Google announces OpenSocial 0.8

An update to the technology for social Web applications makes it easier to build software that runs outside the browser, too.

It's still not up to 1.0, but Google on Wednesday announced completion of version 0.8 of OpenSocial, a standard for building social applications on the Web.

One notable difference with OpenSocial 0.8 is the addition of the RESTful API. This addition lets a wider variety of software beside just Web-based widgets running in JavaScript interact with the servers running social applications. For example, it would permit a program running on Windows or on a mobile phone, but not in a Web browser, tap into a social application.

OpenSocial began at Google, but the company won allies for it. Web heavyweights including MySpace.com and Yahoo joined Google to manage the technology through the OpenSocial Foundation. OpenSocial is one theme getting heavy emphasis at the first Google I/O conference in San Francisco on Wednesday and Thursday.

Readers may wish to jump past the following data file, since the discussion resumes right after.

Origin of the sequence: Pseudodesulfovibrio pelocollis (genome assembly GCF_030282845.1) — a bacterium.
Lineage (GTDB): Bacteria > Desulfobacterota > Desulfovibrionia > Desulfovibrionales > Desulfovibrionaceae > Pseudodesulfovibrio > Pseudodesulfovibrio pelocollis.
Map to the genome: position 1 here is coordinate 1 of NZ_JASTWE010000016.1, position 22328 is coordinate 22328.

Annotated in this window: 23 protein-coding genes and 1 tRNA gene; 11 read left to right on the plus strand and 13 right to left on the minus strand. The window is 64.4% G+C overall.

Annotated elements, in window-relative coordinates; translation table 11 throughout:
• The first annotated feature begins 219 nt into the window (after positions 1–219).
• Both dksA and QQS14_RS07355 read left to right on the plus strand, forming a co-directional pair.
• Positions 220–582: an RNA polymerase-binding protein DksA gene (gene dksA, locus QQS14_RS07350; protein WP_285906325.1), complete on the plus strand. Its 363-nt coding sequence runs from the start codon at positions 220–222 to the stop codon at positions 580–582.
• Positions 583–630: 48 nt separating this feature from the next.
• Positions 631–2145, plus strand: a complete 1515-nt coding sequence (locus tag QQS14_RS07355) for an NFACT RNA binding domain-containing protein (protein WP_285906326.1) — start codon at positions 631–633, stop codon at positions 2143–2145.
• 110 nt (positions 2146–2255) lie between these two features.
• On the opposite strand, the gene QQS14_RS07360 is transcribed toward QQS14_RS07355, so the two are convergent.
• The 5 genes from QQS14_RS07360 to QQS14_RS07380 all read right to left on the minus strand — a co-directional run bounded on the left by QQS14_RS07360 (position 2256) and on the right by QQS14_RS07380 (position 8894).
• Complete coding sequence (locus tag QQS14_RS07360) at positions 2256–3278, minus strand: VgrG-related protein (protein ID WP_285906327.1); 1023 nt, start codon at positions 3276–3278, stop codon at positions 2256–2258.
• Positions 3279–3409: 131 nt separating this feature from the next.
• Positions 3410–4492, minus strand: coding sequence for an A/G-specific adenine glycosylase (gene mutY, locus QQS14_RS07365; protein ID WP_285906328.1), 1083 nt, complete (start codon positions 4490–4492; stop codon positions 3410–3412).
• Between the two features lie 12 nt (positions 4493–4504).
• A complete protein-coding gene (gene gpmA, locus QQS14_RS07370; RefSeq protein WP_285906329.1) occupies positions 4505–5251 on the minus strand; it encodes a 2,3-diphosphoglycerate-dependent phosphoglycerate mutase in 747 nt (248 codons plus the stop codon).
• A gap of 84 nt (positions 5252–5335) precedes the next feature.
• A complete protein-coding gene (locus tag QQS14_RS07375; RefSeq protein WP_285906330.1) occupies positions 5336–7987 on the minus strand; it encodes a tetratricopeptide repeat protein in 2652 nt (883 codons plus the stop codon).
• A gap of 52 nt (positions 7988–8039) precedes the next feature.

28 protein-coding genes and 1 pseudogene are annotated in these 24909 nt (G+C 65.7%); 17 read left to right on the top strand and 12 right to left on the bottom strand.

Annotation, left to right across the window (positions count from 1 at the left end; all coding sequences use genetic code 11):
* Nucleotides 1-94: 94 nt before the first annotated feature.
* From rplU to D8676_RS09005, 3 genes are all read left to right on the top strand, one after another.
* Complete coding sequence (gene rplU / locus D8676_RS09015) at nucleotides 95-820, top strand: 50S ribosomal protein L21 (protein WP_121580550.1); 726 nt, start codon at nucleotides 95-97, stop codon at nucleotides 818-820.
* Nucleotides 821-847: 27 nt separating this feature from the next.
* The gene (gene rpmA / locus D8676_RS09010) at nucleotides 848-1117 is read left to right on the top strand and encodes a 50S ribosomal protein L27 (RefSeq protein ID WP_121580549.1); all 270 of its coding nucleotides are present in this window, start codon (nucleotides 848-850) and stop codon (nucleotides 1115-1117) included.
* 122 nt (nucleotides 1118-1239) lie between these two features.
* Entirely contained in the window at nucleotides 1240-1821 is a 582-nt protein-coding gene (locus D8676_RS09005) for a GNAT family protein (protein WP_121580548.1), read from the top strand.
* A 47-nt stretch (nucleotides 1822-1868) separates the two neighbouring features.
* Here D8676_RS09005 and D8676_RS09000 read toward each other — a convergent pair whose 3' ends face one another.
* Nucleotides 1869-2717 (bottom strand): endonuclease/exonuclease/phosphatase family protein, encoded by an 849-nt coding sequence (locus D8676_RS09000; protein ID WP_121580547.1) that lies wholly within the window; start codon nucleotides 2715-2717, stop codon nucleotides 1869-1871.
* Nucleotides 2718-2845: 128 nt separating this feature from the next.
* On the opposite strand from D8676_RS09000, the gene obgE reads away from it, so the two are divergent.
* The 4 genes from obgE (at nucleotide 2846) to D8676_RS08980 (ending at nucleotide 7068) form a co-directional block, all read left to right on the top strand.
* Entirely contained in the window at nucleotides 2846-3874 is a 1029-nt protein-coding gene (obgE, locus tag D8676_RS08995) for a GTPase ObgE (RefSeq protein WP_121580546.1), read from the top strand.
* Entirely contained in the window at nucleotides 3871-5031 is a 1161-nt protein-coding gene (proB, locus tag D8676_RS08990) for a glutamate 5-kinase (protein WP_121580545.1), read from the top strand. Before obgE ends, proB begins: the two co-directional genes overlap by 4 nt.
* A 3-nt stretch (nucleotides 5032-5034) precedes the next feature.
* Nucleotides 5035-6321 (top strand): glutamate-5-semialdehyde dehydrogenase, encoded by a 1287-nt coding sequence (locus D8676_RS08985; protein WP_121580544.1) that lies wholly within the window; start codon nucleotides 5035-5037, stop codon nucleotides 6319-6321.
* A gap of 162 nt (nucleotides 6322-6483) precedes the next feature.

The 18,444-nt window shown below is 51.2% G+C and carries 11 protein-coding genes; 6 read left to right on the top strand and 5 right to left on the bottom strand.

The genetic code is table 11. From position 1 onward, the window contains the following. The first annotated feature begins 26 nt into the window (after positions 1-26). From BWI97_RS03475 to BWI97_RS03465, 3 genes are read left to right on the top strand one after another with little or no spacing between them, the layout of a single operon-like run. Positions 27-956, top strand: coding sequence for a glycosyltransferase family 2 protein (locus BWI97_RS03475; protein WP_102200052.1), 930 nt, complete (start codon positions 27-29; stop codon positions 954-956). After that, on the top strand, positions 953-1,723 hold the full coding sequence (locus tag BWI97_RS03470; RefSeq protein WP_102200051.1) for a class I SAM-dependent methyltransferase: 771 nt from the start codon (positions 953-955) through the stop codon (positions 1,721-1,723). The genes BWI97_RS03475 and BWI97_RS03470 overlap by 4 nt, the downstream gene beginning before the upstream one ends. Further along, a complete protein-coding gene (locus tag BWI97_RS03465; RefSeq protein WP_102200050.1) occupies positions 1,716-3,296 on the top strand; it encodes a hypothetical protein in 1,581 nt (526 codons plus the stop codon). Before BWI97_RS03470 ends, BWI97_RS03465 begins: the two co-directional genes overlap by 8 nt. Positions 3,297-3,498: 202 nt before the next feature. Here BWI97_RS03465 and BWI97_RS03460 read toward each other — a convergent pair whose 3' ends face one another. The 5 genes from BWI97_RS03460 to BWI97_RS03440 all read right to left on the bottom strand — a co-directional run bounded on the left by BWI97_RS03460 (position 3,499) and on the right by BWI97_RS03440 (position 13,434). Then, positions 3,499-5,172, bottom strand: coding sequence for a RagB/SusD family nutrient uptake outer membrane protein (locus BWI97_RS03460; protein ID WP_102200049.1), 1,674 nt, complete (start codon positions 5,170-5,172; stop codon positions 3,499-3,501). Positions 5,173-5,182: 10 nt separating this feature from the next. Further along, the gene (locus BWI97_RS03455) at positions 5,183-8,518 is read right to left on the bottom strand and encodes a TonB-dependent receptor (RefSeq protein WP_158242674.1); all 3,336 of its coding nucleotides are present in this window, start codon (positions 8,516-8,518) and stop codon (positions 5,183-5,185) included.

The technology consists of a number of standardized Web programming interfaces called APIs; with OpenSocial, a developer can more easily write a single application that runs on several different Web sites.

Programmers are working on building OpenSocial 0.8 support into Apache Shindig, an open-source project that can endow servers with OpenSocial support, Dan Peterson, a Google product manager, said in a blog posting. "Expect to see containers supporting it in the coming weeks and months," he said.

Other changes beside the RESTful API are documented in the OpenSocial 0.8 release notes.

About the author

Stephen Shankland has been a reporter at CNET since 1998 and covers browsers, Web development, digital photography and new technology. In the past he has been CNET's beat reporter for Google, Yahoo, Linux, open-source software, servers and supercomputers. He has a soft spot in his heart for standards groups and I/O interfaces.

 

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